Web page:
International Financial Reporting Standards will be mandatory for financial statements from April 2011.
With the commencement of the next financial year, the Indian Accounting Standards are all set to go global by converging with the International Financial Reporting Standards (IFRS). While it will enable Indian firms to access and understand the balance sheets of firms in the international markets, many chartered accountants (CA) in Pune feel that the country may not be ready for the transition.
According to the CAs, for an economy to make the transition, an enormous amount of training is required, not just for the CAs but for a vast group of people likely to be affected by the new accounting norms.
Dolphy DSouza, national leader, IFRS, is of the view that only big accounting firms like KPMC and a few others have the expertise in IFRS as of now. While Indian Institute of Chartered Accountants (ICAI) is training CAs, we need to train audit committee members, regulators, financial analysts, board members and even the investors for them to understand the market.
With the IFRS, the real estate sector will also see massive changes in accounting norms. While revenue recognition now takes place simultaneously with the construction of a project, with IFRS, it can be done only after an entire project is completed. Even mergers and acquisitions norms will undergo a sea change, said DSouza.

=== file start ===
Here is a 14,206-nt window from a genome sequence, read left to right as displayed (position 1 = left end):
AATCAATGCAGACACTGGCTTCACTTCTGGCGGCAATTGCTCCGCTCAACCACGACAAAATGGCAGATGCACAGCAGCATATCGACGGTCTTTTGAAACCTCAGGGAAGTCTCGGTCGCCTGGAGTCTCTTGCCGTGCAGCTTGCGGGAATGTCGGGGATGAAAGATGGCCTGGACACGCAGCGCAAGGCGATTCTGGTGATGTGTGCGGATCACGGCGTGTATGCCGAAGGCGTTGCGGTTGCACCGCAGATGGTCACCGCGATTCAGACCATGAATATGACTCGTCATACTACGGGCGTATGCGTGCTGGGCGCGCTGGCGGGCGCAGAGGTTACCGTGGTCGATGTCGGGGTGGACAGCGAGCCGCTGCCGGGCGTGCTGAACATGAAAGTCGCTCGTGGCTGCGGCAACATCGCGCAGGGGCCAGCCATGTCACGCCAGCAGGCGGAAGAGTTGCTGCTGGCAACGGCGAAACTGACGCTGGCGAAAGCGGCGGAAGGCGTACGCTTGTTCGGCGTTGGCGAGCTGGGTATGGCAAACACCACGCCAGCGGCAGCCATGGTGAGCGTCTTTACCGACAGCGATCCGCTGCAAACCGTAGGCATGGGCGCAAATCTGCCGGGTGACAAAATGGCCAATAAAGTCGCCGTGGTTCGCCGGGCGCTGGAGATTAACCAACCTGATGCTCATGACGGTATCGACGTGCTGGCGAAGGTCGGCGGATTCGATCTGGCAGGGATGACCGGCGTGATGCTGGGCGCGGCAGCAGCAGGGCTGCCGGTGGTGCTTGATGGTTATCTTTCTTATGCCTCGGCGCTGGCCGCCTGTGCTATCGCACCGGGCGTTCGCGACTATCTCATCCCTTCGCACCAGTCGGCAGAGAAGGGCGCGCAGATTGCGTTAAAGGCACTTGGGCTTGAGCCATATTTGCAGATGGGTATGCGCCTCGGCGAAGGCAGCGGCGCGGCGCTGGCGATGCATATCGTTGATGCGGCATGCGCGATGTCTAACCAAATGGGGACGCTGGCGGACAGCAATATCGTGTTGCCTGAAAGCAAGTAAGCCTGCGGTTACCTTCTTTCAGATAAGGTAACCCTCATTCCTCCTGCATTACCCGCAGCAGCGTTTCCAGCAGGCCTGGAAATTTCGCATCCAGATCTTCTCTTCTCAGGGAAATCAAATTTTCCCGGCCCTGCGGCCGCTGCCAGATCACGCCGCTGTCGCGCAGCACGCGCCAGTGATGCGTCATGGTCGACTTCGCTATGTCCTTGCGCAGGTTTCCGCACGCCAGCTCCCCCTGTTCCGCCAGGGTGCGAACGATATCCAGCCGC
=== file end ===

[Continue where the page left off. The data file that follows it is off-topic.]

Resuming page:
Many feel that the present course by ICAI need to be more of a hands on programme rather than remaining restricted to theoretical concepts.
Ramesh Lakshman, a practising CA, cites that the language in which the standards has been written is extremely complicated to grasp.
G Ramaswamy, vice president, ICAI, said, ICAI has 100-hour course running in six cities to train chartered accountants and a few short term courses in the form of workshops. We need a batch of 30 for a course. While Pune has already had two workshops, soon we may also have the course in the city.
IFRS will be mandatory in India for financial statements from April 1, 2011 as per notifications by ICAI and Reserve Bank of India. The changes will be implemented in phases with the first phase including companies listed with BSE and NSE, companies whose shares or other securities are listed on a stock exchange outside India, companies, whether listed or not, having net worth of more than INR1,000 crore.